Shaffer’s expertise comes from experience, paying her dues on the frontlines of dog rescue. “I’m not a dog trainer or a vet,” she says, “I’m just super passionate about dog rescue and dog ownership and how much it can enhance your life.”
Pup Culture, the book, has been “in the works” for about a year. “I had the stories, I had the knowledge, just sort of in my head, and we did have sources to back it up. It just poured out of me. I did not think that it would be so easy to fill that many pages.”
Before launching her own Los Angeles-based rescue operation, Shaffer worked closely with San Diego’s Mutt Scouts as an adoption and outreach coordinator. (The founder of Mutt Scouts, Nikki Audet, is interviewed in the book.) Rescuing hasn’t been all grateful licks and wagging tails. Shaffer’s been bitten by traumatized dogs, yet is fast to forgive them. “It’s usually out of fear and confusion. I have definitely had some scares.” She adds that many have been health scares for the dogs, with distemper and failure to thrive, especially this past year. Three of Pumpkin’s siblings passed before the litter could be rescued. “The other night we had a dog rip out his neuter stitches—it was Saturday night and all the ERs have six-to-eight-hour waits and his insides are coming out.” These are the things she doesn’t post on social media. “I’m not going to stop and post and say I’m a hero because I’m getting this dog fixed.” Both Shaffer and the dog survived the trauma. “The crises always happen over the weekends, when the vets are closed,” Shaffer says. “We always laugh about it afterwards.”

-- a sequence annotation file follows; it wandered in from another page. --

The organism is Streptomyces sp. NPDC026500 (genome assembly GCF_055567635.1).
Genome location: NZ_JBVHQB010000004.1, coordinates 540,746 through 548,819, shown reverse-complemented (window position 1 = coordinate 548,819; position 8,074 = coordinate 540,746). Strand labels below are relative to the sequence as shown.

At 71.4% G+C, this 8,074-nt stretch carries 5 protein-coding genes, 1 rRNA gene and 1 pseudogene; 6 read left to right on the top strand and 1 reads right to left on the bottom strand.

Then there’s the driving, as much as five hours to rescue a dog. “I post the photo of the dog when I get it to my house, but you don’t know how much I drive. I’m just always driving dogs around. People don’t know how many hours we put in…it’s 24/7.”
At the end of the book’s acknowledgments, she says, “Humans don’t deserve dogs.” I ask her to elaborate. “They’re just so innocent and pure. So loyal. Humans can be so nasty, abandon their dog, leave it tied up outside. We get the dog and they’re so sweet and so forgiving and we’re like ‘What did we do to deserve this?’ Humankind failed you, that is why you’re covered in wounds and skin and bones, because a human failed you. But somehow, you’re the sweetest being ever. That’s what I meant by that.”
Still, she manages to power through the bad, never letting go of the good.
“Definitely there are ups and downs, and I think I said in the book, when we do get an up, we really hold on to it to keep us going, because there are so many downs.” When the dogs get to their forever homes, “it’s all worth it.”
Especially when she gets to see the dogs she’s adopted out. “I see them all the time. I go hiking regularly with adopters of mine. The best part is the folks that adopt their very first dog. They need a little bit of handholding in the beginning and they’re so nervous. To see them a year later and they’re so happy and their life has been changed—it’s pretty amazing.”
Despite mankind’s failings, Shaffer considers giving joy, be it through dog adoption or show business, her life’s purpose. While the rescue work is “more rewarding, I would love to have my hands in both things. They both make people happy in different ways.” Whether it’s the routine of watching a late-night TV show or the routine of having a dog in your life, Victoria Lily Shaffer sees boundless potential for joy in both.
The perfect picture, I suggest, might be a rescue dog watching a late-night show with their person. Shaffer’s laugh is quick and generous.
“Exactly. You come full circle.”